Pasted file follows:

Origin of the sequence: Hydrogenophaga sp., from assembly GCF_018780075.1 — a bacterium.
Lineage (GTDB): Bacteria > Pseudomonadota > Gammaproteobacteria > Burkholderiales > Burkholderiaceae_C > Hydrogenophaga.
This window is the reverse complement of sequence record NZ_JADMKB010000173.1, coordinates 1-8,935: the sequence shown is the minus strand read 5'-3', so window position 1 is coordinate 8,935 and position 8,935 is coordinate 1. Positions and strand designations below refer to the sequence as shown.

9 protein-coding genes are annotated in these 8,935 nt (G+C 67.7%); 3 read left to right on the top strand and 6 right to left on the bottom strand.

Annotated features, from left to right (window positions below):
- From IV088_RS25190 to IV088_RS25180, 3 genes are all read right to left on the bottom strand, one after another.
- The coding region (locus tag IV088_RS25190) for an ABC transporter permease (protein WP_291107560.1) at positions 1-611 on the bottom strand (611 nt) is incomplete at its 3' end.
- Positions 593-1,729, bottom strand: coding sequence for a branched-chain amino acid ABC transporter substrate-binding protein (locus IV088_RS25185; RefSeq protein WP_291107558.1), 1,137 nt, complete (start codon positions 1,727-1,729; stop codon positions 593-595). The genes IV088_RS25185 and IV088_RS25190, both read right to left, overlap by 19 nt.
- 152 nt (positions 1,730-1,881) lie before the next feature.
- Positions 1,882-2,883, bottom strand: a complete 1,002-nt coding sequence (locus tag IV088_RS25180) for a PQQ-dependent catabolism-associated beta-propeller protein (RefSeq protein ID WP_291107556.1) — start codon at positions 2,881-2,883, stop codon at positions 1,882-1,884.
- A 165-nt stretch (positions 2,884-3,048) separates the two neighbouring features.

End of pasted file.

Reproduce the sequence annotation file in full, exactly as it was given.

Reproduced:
Origin of the sequence: Hydrogenophaga sp., from assembly GCF_018780075.1 — a bacterium.
Lineage (GTDB): Bacteria > Pseudomonadota > Gammaproteobacteria > Burkholderiales > Burkholderiaceae_C > Hydrogenophaga.
This window is the reverse complement of sequence record NZ_JADMKB010000173.1, coordinates 1-8,935: the sequence shown is the minus strand read 5'-3', so window position 1 is coordinate 8,935 and position 8,935 is coordinate 1. Positions and strand designations below refer to the sequence as shown.

9 protein-coding genes are annotated in these 8,935 nt (G+C 67.7%); 3 read left to right on the top strand and 6 right to left on the bottom strand.

Annotated features, from left to right (window positions below):
- From IV088_RS25190 to IV088_RS25180, 3 genes are all read right to left on the bottom strand, one after another.
- The coding region (locus tag IV088_RS25190) for an ABC transporter permease (protein WP_291107560.1) at positions 1-611 on the bottom strand (611 nt) is incomplete at its 3' end.
- Positions 593-1,729, bottom strand: coding sequence for a branched-chain amino acid ABC transporter substrate-binding protein (locus IV088_RS25185; RefSeq protein WP_291107558.1), 1,137 nt, complete (start codon positions 1,727-1,729; stop codon positions 593-595). The genes IV088_RS25185 and IV088_RS25190, both read right to left, overlap by 19 nt.
- 152 nt (positions 1,730-1,881) lie before the next feature.
- Positions 1,882-2,883, bottom strand: a complete 1,002-nt coding sequence (locus tag IV088_RS25180) for a PQQ-dependent catabolism-associated beta-propeller protein (RefSeq protein ID WP_291107556.1) — start codon at positions 2,881-2,883, stop codon at positions 1,882-1,884.
- A 165-nt stretch (positions 2,884-3,048) separates the two neighbouring features.